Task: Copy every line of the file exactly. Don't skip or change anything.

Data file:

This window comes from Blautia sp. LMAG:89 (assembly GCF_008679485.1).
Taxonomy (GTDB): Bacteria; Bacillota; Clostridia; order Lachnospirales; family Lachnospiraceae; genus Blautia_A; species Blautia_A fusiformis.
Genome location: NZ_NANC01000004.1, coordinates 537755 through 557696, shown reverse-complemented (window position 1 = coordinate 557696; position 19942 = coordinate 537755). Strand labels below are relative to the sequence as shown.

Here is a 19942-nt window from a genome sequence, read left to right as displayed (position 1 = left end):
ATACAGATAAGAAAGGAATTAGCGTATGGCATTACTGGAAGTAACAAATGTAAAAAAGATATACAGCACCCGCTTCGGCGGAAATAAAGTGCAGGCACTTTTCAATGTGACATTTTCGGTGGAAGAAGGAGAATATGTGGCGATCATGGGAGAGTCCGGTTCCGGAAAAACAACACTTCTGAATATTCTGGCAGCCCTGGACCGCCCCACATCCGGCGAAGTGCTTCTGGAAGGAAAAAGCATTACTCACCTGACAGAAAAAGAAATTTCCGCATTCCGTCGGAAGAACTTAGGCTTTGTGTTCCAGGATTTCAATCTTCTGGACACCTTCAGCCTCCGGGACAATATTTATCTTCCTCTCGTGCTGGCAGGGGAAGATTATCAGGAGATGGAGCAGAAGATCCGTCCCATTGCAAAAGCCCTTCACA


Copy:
This window comes from Blautia sp. LMAG:89 (assembly GCF_008679485.1).
Taxonomy (GTDB): Bacteria; Bacillota; Clostridia; order Lachnospirales; family Lachnospiraceae; genus Blautia_A; species Blautia_A fusiformis.
Genome location: NZ_NANC01000004.1, coordinates 537755 through 557696, shown reverse-complemented (window position 1 = coordinate 557696; position 19942 = coordinate 537755). Strand labels below are relative to the sequence as shown.

Here is a 19942-nt window from a genome sequence, read left to right as displayed (position 1 = left end):
ATACAGATAAGAAAGGAATTAGCGTATGGCATTACTGGAAGTAACAAATGTAAAAAAGATATACAGCACCCGCTTCGGCGGAAATAAAGTGCAGGCACTTTTCAATGTGACATTTTCGGTGGAAGAAGGAGAATATGTGGCGATCATGGGAGAGTCCGGTTCCGGAAAAACAACACTTCTGAATATTCTGGCAGCCCTGGACCGCCCCACATCCGGCGAAGTGCTTCTGGAAGGAAAAAGCATTACTCACCTGACAGAAAAAGAAATTTCCGCATTCCGTCGGAAGAACTTAGGCTTTGTGTTCCAGGATTTCAATCTTCTGGACACCTTCAGCCTCCGGGACAATATTTATCTTCCTCTCGTGCTGGCAGGGGAAGATTATCAGGAGATGGAGCAGAAGATCCGTCCCATTGCAAAAGCCCTTCACA